- Exercise: Exercise increases your brain’s production of chemicals, especially its natural antidepressants.
- Weight Loss: Losing weight not only improves your self-esteem and overall health, but also can give your mind the boost it needs.
- Meditation: Meditation can help relieve anxiety that sometimes accompanies depression. If depression is disrupting a person’s sleep habits, deep breathing techniques can help calm the mind in order to sleep better.
- Sleep: Having a calming bedtime routine that helps you wind down and following a consistent sleep schedule can help improve the amount and quality of sleep.
- Relationships: Depression can be alienating, but the right network of friends and loved ones can help you overcome your problems. Spending time with positive, supportive, and loving people can help you through your darkest times.
- Stress Management: Stress is a part of life, but chronic, long-term stress can be debilitating, especially for someone with depression
Medical procedures are often reserved for people who suffer from severe depression, or are resistant to medications and other types of therapies.
Although medical procedures might be considered extreme and unnecessary for most people with depression, they might finally bring relief for people suffering from chronic, severe major depression if medications, psychotherapy, complementary therapies, and lifestyle changes have not eased their symptoms.
Here are some of the most common medical procedures to treat depression:
- Deep Brain Stimulation. Deep brain stimulation (DBS) involves the surgical implantation of two electrodes in the section of the brain most clearly associated with depression.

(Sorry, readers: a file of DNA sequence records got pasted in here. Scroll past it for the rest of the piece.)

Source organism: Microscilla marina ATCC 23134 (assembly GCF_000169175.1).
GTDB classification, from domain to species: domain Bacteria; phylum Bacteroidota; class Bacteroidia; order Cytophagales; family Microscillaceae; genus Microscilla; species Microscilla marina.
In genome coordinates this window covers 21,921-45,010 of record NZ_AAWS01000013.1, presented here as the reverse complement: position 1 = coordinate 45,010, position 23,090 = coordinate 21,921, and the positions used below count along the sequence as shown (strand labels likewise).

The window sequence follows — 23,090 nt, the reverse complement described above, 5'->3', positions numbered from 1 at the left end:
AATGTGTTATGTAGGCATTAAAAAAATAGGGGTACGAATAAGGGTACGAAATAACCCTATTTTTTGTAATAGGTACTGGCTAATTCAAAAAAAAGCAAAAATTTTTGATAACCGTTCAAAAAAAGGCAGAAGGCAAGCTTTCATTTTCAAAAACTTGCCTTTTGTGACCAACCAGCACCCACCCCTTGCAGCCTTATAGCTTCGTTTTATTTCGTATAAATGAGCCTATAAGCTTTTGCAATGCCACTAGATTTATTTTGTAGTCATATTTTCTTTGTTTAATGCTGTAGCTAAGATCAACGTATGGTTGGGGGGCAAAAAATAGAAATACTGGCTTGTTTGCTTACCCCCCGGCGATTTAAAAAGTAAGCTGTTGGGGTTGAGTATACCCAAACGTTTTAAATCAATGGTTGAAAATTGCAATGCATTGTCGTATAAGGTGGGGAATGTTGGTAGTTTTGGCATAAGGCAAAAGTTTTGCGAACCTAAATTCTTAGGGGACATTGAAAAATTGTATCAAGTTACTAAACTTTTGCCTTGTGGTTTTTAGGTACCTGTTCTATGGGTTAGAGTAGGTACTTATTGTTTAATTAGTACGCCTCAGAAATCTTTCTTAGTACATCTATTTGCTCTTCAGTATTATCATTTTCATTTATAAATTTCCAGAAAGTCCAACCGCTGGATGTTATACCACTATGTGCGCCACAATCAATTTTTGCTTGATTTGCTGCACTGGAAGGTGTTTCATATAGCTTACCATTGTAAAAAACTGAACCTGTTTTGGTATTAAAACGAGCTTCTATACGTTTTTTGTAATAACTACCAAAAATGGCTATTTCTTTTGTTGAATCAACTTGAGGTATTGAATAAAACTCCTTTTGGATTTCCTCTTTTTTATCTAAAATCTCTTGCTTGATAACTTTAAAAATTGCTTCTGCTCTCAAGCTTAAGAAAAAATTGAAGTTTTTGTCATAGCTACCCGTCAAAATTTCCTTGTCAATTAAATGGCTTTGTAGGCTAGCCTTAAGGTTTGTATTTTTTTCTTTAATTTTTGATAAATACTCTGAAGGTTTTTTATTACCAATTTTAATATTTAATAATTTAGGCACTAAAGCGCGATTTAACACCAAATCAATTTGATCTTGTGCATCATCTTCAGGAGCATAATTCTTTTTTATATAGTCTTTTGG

- Electroconvulsive Therapy. Commonly referred to as “shock therapy,” electroconvulsive therapy (ECT) gets a bad reputation from its early days, when high doses of electricity were administered to patients without anesthesia. ECT is much safer today and involves a small electric current that is sent through the brain while the person is sedated.
- Trigeminal Nerve Stimulation. This is a relatively new procedure. Used for drug-resistant epilepsy and depression, it involves applying electrical impulses to the trigeminal nerve, the largest cranial nerve that supplies sensory information from the face and connects to deep portions of the brain.
- Transcranial Magnetic Stimulation. This procedure uses a large electromagnet near the forehead to alter brain activity where the neurotransmitters responsible for mood — serotonin, norepinephrine, and dopamine—are made.
- Magnetic Seizure Therapy. MST uses electromagnetic energy to produce a seizure to hopefully change chemicals and impulses in the brain that affect mood. Like other therapies listed here, it is meant for treatment-resistant depression only.
- Stereotactic Neurosurgery. This procedure involves the complicated
mapping of a person’s brain so that a neurosurgeon can drill small holes
in the skull and pass needles or electrodes into brain tissue.